by Nicholas Jones
Robert Vernon, the longtime principal viola of The Cleveland Orchestra, played chamber music Monday night at West Shore Unitarian Universalist Church with six of his friends for the season finale of the Rocky River Chamber Music Society series. It was an evening of gorgeous chamber music by players who clearly enjoyed performing together.
The first and last pieces were viola quintets (a string quartet plus an extra viola). Mozart essentially invented the genre, and his C major quintet (K. 515) remains one of the greatest of its type. It is a sweeping, quasi-Romantic work in which none of the five parts is mere filler — certainly not the two viola parts!
A tender and engaging “Allegro” sets the mood, and the piece keeps growing as it moves into a minuet and trio with a syncopated feel and an intriguing sense of mystery. A haunting “Andante” (with a big viola solo for Vernon) is followed by a finale that starts out sounding like a factory-made, quick-close rondo, but turns out to be a complicated sonata-form piece with episodes of intense motivic development.
The Mozart was beautifully played, clear and purposeful, with excellent ensemble. Vernon’s sensitive and energetic playing, supported by Lembi Veskimets on second viola, matched well with the violins — distinguished Boston violinist James Buswell and Cleveland Orchestra member Elayna Duitman. Cleveland Orchestra principal cellist Mark Kosower was a compelling and cohesive presence throughout the piece.
The Mozart was followed by two sets of short works for a more intimate chamber group — viola, clarinet (Cleveland Orchestra Assistant Principal Daniel McKelway), and piano (Jee-Won Oh). Two pieces from Robert Schumann’s Märchenerzählungen (“Fairy Tales,” Op. 132) gave full Romantic voice to this rich pairing of mid-range instruments. McKelway, Vernon, and Oh were well-matched, and all three connected beautifully around Schumann’s highly inflected writing.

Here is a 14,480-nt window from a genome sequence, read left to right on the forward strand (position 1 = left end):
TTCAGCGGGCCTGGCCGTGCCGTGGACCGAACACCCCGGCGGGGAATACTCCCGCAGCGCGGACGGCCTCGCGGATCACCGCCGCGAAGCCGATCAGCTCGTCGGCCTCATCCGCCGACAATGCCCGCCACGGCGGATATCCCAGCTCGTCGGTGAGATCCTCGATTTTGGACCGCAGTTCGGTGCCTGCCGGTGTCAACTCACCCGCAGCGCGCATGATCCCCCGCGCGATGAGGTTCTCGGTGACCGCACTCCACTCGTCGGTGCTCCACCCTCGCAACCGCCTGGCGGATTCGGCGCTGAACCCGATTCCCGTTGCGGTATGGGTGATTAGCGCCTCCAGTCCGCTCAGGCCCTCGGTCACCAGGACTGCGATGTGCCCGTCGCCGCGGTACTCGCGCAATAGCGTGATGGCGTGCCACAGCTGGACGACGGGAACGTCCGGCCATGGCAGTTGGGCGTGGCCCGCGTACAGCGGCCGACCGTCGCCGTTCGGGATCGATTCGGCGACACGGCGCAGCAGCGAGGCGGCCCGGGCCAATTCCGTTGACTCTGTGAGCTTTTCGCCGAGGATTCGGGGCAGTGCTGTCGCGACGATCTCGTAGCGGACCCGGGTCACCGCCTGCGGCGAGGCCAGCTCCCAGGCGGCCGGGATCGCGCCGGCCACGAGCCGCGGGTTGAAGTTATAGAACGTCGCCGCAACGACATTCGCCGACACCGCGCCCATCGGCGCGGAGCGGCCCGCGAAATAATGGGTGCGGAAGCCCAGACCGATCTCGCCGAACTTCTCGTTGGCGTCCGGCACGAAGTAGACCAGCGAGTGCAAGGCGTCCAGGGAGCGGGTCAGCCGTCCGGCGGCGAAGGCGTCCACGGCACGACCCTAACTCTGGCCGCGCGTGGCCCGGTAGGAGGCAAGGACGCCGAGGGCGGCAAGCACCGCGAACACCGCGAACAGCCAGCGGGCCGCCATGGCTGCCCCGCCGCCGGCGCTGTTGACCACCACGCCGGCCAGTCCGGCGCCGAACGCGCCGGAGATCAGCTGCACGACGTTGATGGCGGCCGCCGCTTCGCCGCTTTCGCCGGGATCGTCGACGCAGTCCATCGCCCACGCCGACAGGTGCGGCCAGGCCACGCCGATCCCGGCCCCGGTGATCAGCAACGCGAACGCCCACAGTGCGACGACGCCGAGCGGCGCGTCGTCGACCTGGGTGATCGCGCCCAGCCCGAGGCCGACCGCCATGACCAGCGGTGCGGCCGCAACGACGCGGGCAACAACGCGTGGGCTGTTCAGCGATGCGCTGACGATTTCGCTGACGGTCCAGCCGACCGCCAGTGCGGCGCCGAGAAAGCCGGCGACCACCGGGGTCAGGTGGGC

Immediately following the Schumann, the same group played three movements from Max Bruch’s Eight Pieces for clarinet, viola, and piano, Op. 83. The pairing with Schumann was a good idea: the Bruch compositions are less substantial but more accessible and make more of the smoky, elegiac quality of the instrumentation. Bruch knew how to write great openings with striking solo passages, and he knew how to end a piece: these tapered away with lovely, melancholy fallings off that left us wanting more.
Vernon’s string-playing friends returned for the second half of the concert, to perform Brahms’s String Quintet in G, Op. 111. This is a long and challenging piece, full of tumultuous and deliberate complexity, conceived in almost symphonic mode. The ensemble played it with intense commitment and almost unrelenting passion. The second movement, “Adagio,” was especially moving, the voices seeming each, in turn, to struggle up out of the complex texture.
Particularly in the fourth movement, there were some lapses in ensemble and intonation. This late Brahms quintet is a piece of such complexity that even these masterful players might well have used more rehearsal time. (There were last-minute changes in the makeup of the group, which may well have cut into preparation). Even so, the performance was welcomed by the full house with great enthusiasm — and rightly so.
The Rocky River Chamber Music Society, now finishing its 56th season, is to be commended for such high-quality offerings. How they manage to do this without charging admission is beyond me. I only wish that more young people had been in the audience to hear this great playing for free!
RRCMS will present five concerts in the 2015-16 season, featuring the Aeolus Quartet; Cuarteto Quiroga; Cleveland Orchestra principal flute Joshua Smith; cellist Christopher Costanza from the St. Lawrence String Quartet; and baritone Mario Diaz-Moresco with pianist Spencer Myer.
Published on ClevelandClassical.com May 19, 2015.
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